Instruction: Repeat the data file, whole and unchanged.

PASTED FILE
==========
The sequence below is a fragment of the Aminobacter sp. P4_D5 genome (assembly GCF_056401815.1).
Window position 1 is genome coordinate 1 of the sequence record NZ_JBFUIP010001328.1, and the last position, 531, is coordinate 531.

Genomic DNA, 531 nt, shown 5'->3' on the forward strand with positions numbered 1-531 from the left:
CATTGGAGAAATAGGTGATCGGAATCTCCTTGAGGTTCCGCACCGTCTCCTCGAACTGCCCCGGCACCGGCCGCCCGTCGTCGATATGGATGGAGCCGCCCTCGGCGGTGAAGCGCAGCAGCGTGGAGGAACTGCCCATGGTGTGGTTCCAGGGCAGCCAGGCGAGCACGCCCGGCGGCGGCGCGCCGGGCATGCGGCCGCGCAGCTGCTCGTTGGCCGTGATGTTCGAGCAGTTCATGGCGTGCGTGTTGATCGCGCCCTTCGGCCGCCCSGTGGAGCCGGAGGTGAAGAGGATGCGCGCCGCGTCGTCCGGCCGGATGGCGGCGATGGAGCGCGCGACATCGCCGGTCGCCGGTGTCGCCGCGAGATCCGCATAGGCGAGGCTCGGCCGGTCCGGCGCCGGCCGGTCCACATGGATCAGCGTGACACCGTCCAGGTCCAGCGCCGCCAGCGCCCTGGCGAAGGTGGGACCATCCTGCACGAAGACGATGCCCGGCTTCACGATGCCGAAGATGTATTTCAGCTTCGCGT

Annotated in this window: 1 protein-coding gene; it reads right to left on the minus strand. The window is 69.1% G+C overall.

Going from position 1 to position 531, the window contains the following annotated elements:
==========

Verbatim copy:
The sequence below is a fragment of the Aminobacter sp. P4_D5 genome (assembly GCF_056401815.1).
Window position 1 is genome coordinate 1 of the sequence record NZ_JBFUIP010001328.1, and the last position, 531, is coordinate 531.

Genomic DNA, 531 nt, shown 5'->3' on the forward strand with positions numbered 1-531 from the left:
CATTGGAGAAATAGGTGATCGGAATCTCCTTGAGGTTCCGCACCGTCTCCTCGAACTGCCCCGGCACCGGCCGCCCGTCGTCGATATGGATGGAGCCGCCCTCGGCGGTGAAGCGCAGCAGCGTGGAGGAACTGCCCATGGTGTGGTTCCAGGGCAGCCAGGCGAGCACGCCCGGCGGCGGCGCGCCGGGCATGCGGCCGCGCAGCTGCTCGTTGGCCGTGATGTTCGAGCAGTTCATGGCGTGCGTGTTGATCGCGCCCTTCGGCCGCCCSGTGGAGCCGGAGGTGAAGAGGATGCGCGCCGCGTCGTCCGGCCGGATGGCGGCGATGGAGCGCGCGACATCGCCGGTCGCCGGTGTCGCCGCGAGATCCGCATAGGCGAGGCTCGGCCGGTCCGGCGCCGGCCGGTCCACATGGATCAGCGTGACACCGTCCAGGTCCAGCGCCGCCAGCGCCCTGGCGAAGGTGGGACCATCCTGCACGAAGACGATGCCCGGCTTCACGATGCCGAAGATGTATTTCAGCTTCGCGT

Annotated in this window: 1 protein-coding gene; it reads right to left on the minus strand. The window is 69.1% G+C overall.

Going from position 1 to position 531, the window contains the following annotated elements: